3. India also need to assure job security and employment to one and all.
    4. India can also adopt 'one child norm' for controlling its population.
    5. India can learn how anti-corruption activities are carried out by China government.
  7. Yes, it cannot be denied that China’s rapid industrial growth is an aggregate outcome of the various economic reforms that were introduced in phases since 1978. In the initial phase, reforms were initiated in agriculture, foreign trade and investment sectors. The system of collective farming known as Commune System was implemented. In the later phase, reforms were initiated in the industrial sector. During this phase, the private firms and village and township enterprises were allowed to produce goods and services and to compete with the State Owned Enterprises. The reforms also included dual pricing. The dual pricing implies that the farmers and the industrial units were required to buy and sell a fixed quantity of inputs and output at the price fixed by the government and the remaining quantities were traded at the market price. As a result, the quantities traded in the market increased by many folds. The reforms also included setting up of Special Economic Zones to attract foreign investors. Therefore, China’s rapid industrial growth is attributable to the success of different phases of its economic reforms.

  8. The Chinese reform process began more strongly and comprehensively during the 1980s. At this time, India was in the mid-stream of a rather slow growth process. By then, the rural poverty in China was declining by 85% during the period from 1978 to 1989. In India, at this time, it was declining by only 50%. Moreover, the global exposure to the Chinese economy has been far wider than the Indian economy. Also, China’s export-driven manufacturing has been the reason for exponential growth. And India continues to be only a marginal player in the international markets.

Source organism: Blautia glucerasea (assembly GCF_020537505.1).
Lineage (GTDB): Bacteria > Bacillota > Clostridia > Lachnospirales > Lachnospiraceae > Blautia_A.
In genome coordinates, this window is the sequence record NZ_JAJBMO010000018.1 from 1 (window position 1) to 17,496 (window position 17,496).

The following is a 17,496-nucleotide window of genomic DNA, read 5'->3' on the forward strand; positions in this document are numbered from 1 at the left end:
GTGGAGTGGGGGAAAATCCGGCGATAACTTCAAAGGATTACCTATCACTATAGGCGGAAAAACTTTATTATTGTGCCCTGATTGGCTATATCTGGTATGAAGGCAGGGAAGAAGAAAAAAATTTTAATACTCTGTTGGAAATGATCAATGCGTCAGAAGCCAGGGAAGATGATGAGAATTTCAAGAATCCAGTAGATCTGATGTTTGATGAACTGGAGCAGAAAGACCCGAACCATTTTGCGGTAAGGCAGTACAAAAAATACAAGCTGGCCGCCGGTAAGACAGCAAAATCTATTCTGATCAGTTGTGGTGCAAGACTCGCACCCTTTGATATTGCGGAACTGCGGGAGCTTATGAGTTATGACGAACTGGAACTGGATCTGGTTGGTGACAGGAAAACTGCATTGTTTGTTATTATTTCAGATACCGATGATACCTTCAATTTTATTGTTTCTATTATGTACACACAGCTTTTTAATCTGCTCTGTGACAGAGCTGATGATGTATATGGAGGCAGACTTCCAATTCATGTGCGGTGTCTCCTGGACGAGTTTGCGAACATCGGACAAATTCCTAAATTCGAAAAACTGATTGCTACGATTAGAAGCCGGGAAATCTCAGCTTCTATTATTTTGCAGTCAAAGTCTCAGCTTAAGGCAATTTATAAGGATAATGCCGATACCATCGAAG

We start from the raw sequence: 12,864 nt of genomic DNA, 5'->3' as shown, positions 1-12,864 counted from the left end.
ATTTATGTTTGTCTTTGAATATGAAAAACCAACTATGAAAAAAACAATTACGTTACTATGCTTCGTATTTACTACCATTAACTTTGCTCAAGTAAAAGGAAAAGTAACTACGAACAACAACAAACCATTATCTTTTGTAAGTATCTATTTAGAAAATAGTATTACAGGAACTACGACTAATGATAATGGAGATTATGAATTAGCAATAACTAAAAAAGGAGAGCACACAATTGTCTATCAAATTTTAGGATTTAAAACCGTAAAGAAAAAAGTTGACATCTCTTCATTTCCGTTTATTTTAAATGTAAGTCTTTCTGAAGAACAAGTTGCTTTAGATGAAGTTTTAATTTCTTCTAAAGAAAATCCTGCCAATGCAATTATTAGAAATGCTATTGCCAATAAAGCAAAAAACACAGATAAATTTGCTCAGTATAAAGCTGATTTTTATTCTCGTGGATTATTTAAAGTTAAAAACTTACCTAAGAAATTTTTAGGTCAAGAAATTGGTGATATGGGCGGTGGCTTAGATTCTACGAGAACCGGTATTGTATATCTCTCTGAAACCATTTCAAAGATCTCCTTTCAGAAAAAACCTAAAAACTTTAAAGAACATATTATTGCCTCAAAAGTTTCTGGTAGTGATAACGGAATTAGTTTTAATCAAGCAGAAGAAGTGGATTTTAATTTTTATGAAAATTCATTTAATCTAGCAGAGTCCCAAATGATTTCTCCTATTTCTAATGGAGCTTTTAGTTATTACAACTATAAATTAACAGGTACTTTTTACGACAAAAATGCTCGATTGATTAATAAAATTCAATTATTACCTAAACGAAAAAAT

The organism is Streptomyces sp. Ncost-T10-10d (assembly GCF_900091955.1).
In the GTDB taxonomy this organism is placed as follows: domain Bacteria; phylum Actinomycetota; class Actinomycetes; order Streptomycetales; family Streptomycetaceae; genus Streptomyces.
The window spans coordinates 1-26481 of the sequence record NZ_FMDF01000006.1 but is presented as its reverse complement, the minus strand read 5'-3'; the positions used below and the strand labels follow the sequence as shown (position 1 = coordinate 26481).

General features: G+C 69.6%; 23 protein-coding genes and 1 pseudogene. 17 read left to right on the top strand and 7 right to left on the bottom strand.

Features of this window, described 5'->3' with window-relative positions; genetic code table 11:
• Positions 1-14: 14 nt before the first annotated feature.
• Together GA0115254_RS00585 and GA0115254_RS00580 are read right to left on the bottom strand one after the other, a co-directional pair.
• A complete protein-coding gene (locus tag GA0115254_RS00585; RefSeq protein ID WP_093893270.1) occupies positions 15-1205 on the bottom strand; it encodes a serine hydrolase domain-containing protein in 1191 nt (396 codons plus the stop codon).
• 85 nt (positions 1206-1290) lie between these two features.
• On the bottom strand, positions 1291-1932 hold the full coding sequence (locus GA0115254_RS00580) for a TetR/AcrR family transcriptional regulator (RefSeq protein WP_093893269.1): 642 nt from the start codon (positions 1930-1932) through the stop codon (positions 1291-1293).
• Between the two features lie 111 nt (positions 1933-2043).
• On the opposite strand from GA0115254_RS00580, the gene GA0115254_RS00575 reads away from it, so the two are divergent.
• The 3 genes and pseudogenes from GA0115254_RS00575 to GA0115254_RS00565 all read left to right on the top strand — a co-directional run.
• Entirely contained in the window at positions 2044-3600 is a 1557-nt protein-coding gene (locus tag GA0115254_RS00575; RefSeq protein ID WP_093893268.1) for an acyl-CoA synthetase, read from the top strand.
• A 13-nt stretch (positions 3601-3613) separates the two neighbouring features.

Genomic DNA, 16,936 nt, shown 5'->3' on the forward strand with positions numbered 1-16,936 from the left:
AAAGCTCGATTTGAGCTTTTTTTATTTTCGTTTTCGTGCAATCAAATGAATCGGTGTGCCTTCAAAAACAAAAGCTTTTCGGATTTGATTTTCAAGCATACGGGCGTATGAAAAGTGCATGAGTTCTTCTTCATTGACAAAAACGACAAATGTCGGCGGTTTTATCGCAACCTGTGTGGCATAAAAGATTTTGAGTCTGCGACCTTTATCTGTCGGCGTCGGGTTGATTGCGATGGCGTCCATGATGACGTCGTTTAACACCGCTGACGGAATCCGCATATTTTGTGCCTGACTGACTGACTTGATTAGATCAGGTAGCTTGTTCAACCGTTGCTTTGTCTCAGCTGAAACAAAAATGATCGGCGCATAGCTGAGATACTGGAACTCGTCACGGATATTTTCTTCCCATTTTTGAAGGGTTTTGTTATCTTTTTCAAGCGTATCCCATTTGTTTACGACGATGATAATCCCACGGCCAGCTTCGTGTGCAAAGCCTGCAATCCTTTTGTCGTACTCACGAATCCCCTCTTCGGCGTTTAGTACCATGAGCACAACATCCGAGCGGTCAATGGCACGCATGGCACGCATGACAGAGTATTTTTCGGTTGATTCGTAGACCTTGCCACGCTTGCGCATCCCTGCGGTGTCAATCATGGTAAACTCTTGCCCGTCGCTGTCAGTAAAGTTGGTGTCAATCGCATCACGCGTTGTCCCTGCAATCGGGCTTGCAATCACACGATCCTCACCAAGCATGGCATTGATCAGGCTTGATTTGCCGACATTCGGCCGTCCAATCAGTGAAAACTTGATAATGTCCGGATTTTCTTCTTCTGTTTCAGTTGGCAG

9. The development strategies of Pakistan are summarised below:

    • Mixed Economy Pakistan follows a mixed economy system where both the public and private sectors co-existed.
    • Import Substitution Pakistan adopted a regulatory policy framework in the late 1950s and 1960s for import industrialisation. The -policy combined tariff protection for manufacturing of consumer goods together with direct import controls on competing imports.
    • Green Revolution This was introduced to increase productivity and self-sufficiency in food. This increased the output of foodgrains. This had changed the agrarian structure dramatically. In 1970’s nationalisation of capital goods took place. Pakistan shifted its policy orientation in 1970’s and 1980’s when the private sector got encouragement.

    During this period, Pakistan received financial support from Western. This helped the country in stimulating economic growth. The government also offered incentives to the private sector. This had a created climate for new investments. And in 1988 certain reforms were also initiated in the country.

  10. It is a harsh reality of 21st century countries that they prefer male child to a female. It has been seen by me even in my surroundings. People practice discrimination between male and female child due to following reasons:

    1. Insecurity for the females: Crimes against women are on a rise. Parents find it a headache to look after their daughters.
    2. Marriage and dowry system: In Indian society, daughters leave their parents' house after marriage while sons leave with them and look after them in old age. Therefore they prefer a male child. Dowry is also to be given to sons on their marriage. So, they take sons as a lottery ticket and daughters as a burden.
    3. Religious Background: Even if religious scriptures are read, they promote an idea that males are superior to females.

    In my opinion, we must not repeat mistakes of our ancestors. We must accept that gender is a biological difference and not something which should determine social norms. I do not want girls to behave like boys to prove their supremacy but they must be respected equally in whatever role they play in their lives. Instead of laws, it is education in the right sense that can bring a change.